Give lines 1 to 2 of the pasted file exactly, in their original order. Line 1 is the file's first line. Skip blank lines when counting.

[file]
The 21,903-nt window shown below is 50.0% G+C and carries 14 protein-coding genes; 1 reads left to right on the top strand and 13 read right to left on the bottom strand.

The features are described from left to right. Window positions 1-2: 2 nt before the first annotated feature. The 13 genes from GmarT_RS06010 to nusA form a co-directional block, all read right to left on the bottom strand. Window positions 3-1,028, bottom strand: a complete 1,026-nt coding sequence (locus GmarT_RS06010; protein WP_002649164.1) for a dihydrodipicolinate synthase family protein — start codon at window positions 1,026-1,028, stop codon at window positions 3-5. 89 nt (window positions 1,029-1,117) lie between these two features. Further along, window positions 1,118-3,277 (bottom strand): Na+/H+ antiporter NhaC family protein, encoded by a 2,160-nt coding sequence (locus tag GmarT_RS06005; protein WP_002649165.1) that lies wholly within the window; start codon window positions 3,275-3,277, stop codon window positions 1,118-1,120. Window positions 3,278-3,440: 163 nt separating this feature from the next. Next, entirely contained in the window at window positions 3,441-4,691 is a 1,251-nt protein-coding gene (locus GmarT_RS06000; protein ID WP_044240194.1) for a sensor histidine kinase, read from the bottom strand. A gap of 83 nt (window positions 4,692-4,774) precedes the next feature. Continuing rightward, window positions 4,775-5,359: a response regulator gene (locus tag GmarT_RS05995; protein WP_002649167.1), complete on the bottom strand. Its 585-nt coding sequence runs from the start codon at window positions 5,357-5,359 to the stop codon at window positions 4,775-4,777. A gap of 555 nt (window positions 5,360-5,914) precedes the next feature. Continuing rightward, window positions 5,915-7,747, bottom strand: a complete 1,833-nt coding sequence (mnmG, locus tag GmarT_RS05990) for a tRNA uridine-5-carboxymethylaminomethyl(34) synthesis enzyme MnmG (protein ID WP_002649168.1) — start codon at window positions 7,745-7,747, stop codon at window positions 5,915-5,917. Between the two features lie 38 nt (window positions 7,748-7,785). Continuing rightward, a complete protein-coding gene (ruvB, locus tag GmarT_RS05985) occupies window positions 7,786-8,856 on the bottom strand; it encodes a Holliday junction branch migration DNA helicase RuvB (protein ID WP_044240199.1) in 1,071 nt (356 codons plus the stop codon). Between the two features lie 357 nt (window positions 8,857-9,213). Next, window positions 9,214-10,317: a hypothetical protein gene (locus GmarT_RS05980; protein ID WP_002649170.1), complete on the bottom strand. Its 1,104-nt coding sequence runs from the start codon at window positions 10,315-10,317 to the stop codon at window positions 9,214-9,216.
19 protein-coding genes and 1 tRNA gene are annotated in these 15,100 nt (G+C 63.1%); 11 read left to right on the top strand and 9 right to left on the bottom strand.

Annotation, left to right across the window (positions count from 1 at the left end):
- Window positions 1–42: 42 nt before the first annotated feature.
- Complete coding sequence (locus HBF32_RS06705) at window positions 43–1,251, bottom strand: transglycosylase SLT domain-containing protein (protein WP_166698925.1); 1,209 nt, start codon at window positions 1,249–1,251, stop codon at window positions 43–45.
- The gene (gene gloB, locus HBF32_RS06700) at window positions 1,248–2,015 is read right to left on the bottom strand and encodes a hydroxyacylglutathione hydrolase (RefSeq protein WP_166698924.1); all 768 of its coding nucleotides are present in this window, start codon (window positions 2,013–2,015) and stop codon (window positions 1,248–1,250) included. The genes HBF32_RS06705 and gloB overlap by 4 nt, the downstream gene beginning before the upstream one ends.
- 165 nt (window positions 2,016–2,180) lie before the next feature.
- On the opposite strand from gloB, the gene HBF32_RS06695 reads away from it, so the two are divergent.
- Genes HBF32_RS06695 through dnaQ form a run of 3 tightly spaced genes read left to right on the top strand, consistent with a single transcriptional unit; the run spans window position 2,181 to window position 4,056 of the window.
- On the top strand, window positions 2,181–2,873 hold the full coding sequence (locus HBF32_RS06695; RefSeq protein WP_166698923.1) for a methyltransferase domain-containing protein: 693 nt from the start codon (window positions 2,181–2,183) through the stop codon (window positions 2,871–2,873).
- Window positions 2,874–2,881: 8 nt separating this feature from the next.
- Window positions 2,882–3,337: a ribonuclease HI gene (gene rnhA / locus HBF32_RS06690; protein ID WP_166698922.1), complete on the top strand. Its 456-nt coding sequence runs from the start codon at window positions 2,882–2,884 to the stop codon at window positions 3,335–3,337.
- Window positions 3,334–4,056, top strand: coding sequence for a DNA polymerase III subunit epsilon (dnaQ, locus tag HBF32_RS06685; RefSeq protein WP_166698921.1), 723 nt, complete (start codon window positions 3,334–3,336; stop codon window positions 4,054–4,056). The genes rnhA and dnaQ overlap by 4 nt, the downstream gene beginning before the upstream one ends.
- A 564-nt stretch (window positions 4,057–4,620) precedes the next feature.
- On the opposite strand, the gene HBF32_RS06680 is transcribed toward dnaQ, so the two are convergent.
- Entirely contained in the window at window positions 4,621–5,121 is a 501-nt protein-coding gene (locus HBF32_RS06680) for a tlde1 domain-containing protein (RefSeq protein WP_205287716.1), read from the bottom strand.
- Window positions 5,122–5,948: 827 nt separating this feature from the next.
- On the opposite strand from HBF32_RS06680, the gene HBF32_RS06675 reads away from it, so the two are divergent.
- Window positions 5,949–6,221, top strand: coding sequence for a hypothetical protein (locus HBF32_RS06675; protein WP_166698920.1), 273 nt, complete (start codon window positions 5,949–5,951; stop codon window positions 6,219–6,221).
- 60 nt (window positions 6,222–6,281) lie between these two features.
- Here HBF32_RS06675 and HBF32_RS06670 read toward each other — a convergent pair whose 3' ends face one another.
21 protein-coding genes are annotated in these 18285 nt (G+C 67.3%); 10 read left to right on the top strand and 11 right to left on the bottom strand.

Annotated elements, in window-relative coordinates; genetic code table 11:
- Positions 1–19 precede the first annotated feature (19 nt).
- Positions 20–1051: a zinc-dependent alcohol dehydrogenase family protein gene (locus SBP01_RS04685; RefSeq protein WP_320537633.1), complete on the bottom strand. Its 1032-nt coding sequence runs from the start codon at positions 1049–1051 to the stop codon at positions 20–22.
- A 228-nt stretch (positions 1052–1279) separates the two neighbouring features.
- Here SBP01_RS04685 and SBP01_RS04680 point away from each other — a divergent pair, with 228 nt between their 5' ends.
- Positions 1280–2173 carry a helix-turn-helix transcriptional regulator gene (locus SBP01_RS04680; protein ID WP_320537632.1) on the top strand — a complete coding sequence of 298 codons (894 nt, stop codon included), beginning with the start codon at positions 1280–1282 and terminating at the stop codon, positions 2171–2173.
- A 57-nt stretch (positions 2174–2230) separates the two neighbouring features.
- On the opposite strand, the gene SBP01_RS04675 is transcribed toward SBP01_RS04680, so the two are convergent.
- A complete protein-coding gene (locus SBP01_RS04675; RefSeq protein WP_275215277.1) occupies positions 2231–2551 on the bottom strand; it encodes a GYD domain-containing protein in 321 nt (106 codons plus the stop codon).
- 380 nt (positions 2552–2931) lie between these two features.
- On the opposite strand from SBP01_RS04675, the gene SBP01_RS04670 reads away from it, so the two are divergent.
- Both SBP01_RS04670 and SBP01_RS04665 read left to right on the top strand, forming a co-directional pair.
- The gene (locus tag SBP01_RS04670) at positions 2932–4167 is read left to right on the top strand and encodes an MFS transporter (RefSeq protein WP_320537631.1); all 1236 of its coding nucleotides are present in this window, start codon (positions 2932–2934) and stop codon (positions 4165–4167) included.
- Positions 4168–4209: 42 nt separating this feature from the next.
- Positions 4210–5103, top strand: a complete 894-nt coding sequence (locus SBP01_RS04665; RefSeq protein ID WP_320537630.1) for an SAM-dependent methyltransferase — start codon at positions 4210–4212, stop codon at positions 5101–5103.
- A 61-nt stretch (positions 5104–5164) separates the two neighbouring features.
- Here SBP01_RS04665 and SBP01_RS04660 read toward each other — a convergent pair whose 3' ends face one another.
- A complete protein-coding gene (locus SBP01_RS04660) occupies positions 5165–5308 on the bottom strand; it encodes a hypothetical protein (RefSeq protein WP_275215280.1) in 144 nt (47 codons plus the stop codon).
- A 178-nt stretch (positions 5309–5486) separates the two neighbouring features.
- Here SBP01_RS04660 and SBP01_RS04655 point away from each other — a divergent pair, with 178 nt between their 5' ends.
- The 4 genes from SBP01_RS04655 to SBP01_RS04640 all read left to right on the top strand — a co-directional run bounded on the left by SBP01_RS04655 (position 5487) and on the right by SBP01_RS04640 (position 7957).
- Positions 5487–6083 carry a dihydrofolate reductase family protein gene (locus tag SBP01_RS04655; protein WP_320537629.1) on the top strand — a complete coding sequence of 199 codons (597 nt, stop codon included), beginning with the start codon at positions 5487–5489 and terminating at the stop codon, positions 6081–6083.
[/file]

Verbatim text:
The 21,903-nt window shown below is 50.0% G+C and carries 14 protein-coding genes; 1 reads left to right on the top strand and 13 read right to left on the bottom strand.

The features are described from left to right. Window positions 1-2: 2 nt before the first annotated feature. The 13 genes from GmarT_RS06010 to nusA form a co-directional block, all read right to left on the bottom strand. Window positions 3-1,028, bottom strand: a complete 1,026-nt coding sequence (locus GmarT_RS06010; protein WP_002649164.1) for a dihydrodipicolinate synthase family protein — start codon at window positions 1,026-1,028, stop codon at window positions 3-5. 89 nt (window positions 1,029-1,117) lie between these two features. Further along, window positions 1,118-3,277 (bottom strand): Na+/H+ antiporter NhaC family protein, encoded by a 2,160-nt coding sequence (locus tag GmarT_RS06005; protein WP_002649165.1) that lies wholly within the window; start codon window positions 3,275-3,277, stop codon window positions 1,118-1,120. Window positions 3,278-3,440: 163 nt separating this feature from the next. Next, entirely contained in the window at window positions 3,441-4,691 is a 1,251-nt protein-coding gene (locus GmarT_RS06000; protein ID WP_044240194.1) for a sensor histidine kinase, read from the bottom strand. A gap of 83 nt (window positions 4,692-4,774) precedes the next feature. Continuing rightward, window positions 4,775-5,359: a response regulator gene (locus tag GmarT_RS05995; protein WP_002649167.1), complete on the bottom strand. Its 585-nt coding sequence runs from the start codon at window positions 5,357-5,359 to the stop codon at window positions 4,775-4,777. A gap of 555 nt (window positions 5,360-5,914) precedes the next feature. Continuing rightward, window positions 5,915-7,747, bottom strand: a complete 1,833-nt coding sequence (mnmG, locus tag GmarT_RS05990) for a tRNA uridine-5-carboxymethylaminomethyl(34) synthesis enzyme MnmG (protein ID WP_002649168.1) — start codon at window positions 7,745-7,747, stop codon at window positions 5,915-5,917. Between the two features lie 38 nt (window positions 7,748-7,785). Continuing rightward, a complete protein-coding gene (ruvB, locus tag GmarT_RS05985) occupies window positions 7,786-8,856 on the bottom strand; it encodes a Holliday junction branch migration DNA helicase RuvB (protein ID WP_044240199.1) in 1,071 nt (356 codons plus the stop codon). Between the two features lie 357 nt (window positions 8,857-9,213). Next, window positions 9,214-10,317: a hypothetical protein gene (locus GmarT_RS05980; protein ID WP_002649170.1), complete on the bottom strand. Its 1,104-nt coding sequence runs from the start codon at window positions 10,315-10,317 to the stop codon at window positions 9,214-9,216.